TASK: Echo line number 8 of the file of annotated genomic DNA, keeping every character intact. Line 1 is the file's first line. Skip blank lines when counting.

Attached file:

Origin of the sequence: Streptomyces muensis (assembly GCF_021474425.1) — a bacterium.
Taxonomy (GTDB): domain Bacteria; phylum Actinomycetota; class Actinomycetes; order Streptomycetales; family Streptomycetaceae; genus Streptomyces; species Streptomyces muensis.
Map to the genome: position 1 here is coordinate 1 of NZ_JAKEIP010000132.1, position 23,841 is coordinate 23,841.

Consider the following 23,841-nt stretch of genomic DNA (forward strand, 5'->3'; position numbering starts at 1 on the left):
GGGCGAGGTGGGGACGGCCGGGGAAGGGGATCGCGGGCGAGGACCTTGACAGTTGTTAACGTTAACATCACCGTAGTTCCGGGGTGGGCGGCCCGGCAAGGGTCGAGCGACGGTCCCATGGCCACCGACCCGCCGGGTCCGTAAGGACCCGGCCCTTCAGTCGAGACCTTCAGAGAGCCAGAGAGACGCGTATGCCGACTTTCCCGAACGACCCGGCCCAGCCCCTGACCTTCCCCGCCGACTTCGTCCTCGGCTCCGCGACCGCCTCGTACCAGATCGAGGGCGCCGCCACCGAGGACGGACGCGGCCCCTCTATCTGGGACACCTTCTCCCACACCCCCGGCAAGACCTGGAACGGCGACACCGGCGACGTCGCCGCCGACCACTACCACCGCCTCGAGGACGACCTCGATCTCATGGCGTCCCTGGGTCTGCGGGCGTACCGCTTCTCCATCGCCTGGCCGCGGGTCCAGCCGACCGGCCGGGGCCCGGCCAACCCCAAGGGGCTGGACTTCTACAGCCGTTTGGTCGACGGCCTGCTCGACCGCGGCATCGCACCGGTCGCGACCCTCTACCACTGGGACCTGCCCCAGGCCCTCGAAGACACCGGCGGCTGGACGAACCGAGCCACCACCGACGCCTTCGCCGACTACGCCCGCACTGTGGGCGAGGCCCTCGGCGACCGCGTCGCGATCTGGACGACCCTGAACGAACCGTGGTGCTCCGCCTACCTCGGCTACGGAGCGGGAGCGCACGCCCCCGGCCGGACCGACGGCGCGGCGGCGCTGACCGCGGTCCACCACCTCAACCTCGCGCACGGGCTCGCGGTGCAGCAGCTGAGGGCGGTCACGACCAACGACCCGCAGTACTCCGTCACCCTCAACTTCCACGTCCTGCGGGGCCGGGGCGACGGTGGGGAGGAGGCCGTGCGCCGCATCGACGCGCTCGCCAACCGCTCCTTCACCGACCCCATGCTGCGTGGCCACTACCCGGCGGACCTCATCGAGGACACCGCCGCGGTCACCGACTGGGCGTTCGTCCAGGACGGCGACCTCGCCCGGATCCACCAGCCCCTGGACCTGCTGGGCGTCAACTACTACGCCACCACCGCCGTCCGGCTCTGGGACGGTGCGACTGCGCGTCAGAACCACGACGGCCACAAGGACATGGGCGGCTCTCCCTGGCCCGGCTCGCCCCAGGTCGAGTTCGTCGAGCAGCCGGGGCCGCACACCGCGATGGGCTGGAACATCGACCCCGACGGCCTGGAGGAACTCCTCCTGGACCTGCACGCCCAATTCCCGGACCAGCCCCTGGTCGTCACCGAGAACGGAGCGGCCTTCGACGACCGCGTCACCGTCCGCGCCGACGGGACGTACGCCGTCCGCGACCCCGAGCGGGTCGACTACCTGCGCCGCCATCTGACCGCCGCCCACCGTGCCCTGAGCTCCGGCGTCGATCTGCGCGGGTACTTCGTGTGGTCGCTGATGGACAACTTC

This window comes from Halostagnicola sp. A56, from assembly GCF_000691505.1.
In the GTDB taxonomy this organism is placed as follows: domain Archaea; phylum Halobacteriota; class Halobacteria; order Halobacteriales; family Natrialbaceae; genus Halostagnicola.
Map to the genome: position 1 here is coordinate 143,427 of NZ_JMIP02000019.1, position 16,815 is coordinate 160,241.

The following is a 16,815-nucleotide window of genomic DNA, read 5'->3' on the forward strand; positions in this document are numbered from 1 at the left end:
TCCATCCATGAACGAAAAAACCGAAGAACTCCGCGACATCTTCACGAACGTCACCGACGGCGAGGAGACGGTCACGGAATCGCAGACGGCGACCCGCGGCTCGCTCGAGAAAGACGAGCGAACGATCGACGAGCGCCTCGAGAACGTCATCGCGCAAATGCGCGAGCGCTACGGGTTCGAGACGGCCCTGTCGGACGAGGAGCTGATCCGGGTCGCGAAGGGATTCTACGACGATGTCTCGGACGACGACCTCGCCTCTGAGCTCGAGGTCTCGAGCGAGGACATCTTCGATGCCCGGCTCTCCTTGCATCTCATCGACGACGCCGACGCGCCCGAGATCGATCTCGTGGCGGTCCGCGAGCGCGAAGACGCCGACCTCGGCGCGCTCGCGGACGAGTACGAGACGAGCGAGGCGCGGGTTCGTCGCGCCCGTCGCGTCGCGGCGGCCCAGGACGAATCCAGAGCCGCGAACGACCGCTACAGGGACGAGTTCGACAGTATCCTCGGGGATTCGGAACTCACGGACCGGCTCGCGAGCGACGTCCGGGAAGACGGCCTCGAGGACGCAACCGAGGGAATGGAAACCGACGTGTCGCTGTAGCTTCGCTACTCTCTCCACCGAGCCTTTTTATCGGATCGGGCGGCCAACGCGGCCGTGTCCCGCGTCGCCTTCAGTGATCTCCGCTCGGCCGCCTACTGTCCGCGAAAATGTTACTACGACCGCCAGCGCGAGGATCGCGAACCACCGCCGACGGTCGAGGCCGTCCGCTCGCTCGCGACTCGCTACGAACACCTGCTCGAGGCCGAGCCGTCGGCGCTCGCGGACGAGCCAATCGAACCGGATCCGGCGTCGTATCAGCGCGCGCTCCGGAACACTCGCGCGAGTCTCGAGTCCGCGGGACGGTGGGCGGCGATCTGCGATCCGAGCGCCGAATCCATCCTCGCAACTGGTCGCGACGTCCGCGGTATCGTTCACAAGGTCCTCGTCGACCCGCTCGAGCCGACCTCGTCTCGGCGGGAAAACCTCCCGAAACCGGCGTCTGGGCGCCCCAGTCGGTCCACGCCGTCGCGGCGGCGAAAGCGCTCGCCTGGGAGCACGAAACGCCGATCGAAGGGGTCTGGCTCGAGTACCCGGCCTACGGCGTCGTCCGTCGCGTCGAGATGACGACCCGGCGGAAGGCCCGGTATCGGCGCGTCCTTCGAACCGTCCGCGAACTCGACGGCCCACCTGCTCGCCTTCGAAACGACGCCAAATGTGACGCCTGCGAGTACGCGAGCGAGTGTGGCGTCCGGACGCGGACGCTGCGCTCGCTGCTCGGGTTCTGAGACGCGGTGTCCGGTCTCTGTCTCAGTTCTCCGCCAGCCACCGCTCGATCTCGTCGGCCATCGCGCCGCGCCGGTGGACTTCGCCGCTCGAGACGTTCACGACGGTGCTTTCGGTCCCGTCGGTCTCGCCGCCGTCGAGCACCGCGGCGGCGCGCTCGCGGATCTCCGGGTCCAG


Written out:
Map to the genome: position 1 here is coordinate 143,427 of NZ_JMIP02000019.1, position 16,815 is coordinate 160,241.